Peter Pan’s quote “To live would be an awfully big adventure” stuck in the back of my mind and grew even more poignant as time continued. The train rides to class along the Irish seacoast listening to Disney-movie soundtracks evoked strange and compelling emotions inside me that I didn’t understand. To figure them out, I would walk for miles by the shores of the Irish Sea and up the small mountain that stood watch over the River Liffy. As the tiny stones crunched under my feet and the light drizzle cooled my face, I began to realize that I was looking for something.
At first, I was looking for answers. I wanted to know why who I was did not match who I wanted to be. I wanted to know why my relationships were so superficial. I wanted to know why my religion didn’t fit with what I understood about reality. I wanted to know what I wanted, but didn’t know why I wanted to know this. For the first time in my life, I realized that no one could tell me what I was supposed to want or feel. I was alone with the world and looking into the empty shell a life that I once thought I understood.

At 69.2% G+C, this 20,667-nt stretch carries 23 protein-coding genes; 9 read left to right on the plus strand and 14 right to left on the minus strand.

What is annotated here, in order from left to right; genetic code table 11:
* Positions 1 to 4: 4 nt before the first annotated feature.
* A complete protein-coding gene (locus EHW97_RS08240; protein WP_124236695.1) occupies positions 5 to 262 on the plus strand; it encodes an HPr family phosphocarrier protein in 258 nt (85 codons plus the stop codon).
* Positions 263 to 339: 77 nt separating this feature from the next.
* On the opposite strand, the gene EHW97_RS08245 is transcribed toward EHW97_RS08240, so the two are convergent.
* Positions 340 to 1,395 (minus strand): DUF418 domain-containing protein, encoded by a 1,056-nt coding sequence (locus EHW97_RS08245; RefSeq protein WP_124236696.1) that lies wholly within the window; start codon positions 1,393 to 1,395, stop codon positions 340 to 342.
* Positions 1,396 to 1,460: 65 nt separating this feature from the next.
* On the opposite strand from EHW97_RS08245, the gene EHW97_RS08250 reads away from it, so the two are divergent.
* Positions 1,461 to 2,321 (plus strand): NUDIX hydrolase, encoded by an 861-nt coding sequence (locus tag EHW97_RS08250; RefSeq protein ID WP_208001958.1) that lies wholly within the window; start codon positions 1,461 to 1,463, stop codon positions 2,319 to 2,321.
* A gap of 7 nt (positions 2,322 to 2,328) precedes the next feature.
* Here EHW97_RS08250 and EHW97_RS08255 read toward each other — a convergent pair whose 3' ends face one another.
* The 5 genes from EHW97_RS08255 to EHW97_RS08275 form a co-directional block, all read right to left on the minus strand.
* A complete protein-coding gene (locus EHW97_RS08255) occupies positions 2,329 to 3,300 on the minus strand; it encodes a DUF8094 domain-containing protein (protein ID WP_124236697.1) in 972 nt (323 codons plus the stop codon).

Dublin was not the first place that I encountered this problem. It simply was the place where I began to realize just how deeply it was rooted into my life. For years I had ignored the rumblings of discontent that indicated something was wrong. Now, I realized I could confront them early, or wait until I had invested more of my life in a way that I might regret. Blending in with the other tourists walking along the river between north and south Dublin, I made a decision that would change the course of my history. I decided I was going to find the truth, no matter what it cost.
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